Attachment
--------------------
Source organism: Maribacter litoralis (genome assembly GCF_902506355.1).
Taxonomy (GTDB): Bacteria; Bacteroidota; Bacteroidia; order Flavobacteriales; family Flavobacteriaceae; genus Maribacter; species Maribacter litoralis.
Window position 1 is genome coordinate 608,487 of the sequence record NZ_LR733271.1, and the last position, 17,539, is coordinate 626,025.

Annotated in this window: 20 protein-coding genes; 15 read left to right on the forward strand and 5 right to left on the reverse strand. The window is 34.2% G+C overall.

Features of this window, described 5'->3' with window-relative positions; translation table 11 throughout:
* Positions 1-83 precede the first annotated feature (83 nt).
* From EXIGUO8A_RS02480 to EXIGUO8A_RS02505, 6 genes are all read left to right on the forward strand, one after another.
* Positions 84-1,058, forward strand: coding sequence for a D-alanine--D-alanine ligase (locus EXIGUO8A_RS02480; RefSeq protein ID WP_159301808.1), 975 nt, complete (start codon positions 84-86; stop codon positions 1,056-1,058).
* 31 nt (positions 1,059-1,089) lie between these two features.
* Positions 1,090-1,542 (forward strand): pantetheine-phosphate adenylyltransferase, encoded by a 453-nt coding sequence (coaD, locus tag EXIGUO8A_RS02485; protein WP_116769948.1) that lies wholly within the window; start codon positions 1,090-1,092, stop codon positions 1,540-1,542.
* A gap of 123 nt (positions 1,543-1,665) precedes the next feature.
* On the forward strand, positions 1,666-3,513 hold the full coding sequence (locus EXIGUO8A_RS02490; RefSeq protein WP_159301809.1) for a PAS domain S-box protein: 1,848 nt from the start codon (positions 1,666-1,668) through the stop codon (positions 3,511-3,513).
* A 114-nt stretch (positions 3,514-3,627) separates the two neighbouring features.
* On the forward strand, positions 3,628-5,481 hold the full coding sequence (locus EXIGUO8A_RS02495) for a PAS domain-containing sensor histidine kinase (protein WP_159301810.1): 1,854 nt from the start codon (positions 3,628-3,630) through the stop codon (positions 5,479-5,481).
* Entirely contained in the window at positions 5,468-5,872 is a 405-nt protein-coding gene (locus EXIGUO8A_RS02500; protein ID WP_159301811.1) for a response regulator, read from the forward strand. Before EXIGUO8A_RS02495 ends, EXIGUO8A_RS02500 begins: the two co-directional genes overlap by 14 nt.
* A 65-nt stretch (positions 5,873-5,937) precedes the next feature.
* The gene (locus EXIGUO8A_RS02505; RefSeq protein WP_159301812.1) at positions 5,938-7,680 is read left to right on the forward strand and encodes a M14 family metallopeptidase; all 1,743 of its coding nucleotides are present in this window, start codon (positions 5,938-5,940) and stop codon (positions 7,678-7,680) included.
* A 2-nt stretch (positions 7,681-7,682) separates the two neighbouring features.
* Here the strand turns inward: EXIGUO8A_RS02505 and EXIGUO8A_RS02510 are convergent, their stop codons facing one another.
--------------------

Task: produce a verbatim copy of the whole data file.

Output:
Source organism: Maribacter litoralis (genome assembly GCF_902506355.1).
Taxonomy (GTDB): Bacteria; Bacteroidota; Bacteroidia; order Flavobacteriales; family Flavobacteriaceae; genus Maribacter; species Maribacter litoralis.
Window position 1 is genome coordinate 608,487 of the sequence record NZ_LR733271.1, and the last position, 17,539, is coordinate 626,025.

Annotated in this window: 20 protein-coding genes; 15 read left to right on the forward strand and 5 right to left on the reverse strand. The window is 34.2% G+C overall.

Features of this window, described 5'->3' with window-relative positions; translation table 11 throughout:
* Positions 1-83 precede the first annotated feature (83 nt).
* From EXIGUO8A_RS02480 to EXIGUO8A_RS02505, 6 genes are all read left to right on the forward strand, one after another.
* Positions 84-1,058, forward strand: coding sequence for a D-alanine--D-alanine ligase (locus EXIGUO8A_RS02480; RefSeq protein ID WP_159301808.1), 975 nt, complete (start codon positions 84-86; stop codon positions 1,056-1,058).
* 31 nt (positions 1,059-1,089) lie between these two features.
* Positions 1,090-1,542 (forward strand): pantetheine-phosphate adenylyltransferase, encoded by a 453-nt coding sequence (coaD, locus tag EXIGUO8A_RS02485; protein WP_116769948.1) that lies wholly within the window; start codon positions 1,090-1,092, stop codon positions 1,540-1,542.
* A gap of 123 nt (positions 1,543-1,665) precedes the next feature.
* On the forward strand, positions 1,666-3,513 hold the full coding sequence (locus EXIGUO8A_RS02490; RefSeq protein WP_159301809.1) for a PAS domain S-box protein: 1,848 nt from the start codon (positions 1,666-1,668) through the stop codon (positions 3,511-3,513).
* A 114-nt stretch (positions 3,514-3,627) separates the two neighbouring features.
* On the forward strand, positions 3,628-5,481 hold the full coding sequence (locus EXIGUO8A_RS02495) for a PAS domain-containing sensor histidine kinase (protein WP_159301810.1): 1,854 nt from the start codon (positions 3,628-3,630) through the stop codon (positions 5,479-5,481).
* Entirely contained in the window at positions 5,468-5,872 is a 405-nt protein-coding gene (locus EXIGUO8A_RS02500; protein ID WP_159301811.1) for a response regulator, read from the forward strand. Before EXIGUO8A_RS02495 ends, EXIGUO8A_RS02500 begins: the two co-directional genes overlap by 14 nt.
* A 65-nt stretch (positions 5,873-5,937) precedes the next feature.
* The gene (locus EXIGUO8A_RS02505; RefSeq protein WP_159301812.1) at positions 5,938-7,680 is read left to right on the forward strand and encodes a M14 family metallopeptidase; all 1,743 of its coding nucleotides are present in this window, start codon (positions 5,938-5,940) and stop codon (positions 7,678-7,680) included.
* A 2-nt stretch (positions 7,681-7,682) separates the two neighbouring features.
* Here the strand turns inward: EXIGUO8A_RS02505 and EXIGUO8A_RS02510 are convergent, their stop codons facing one another.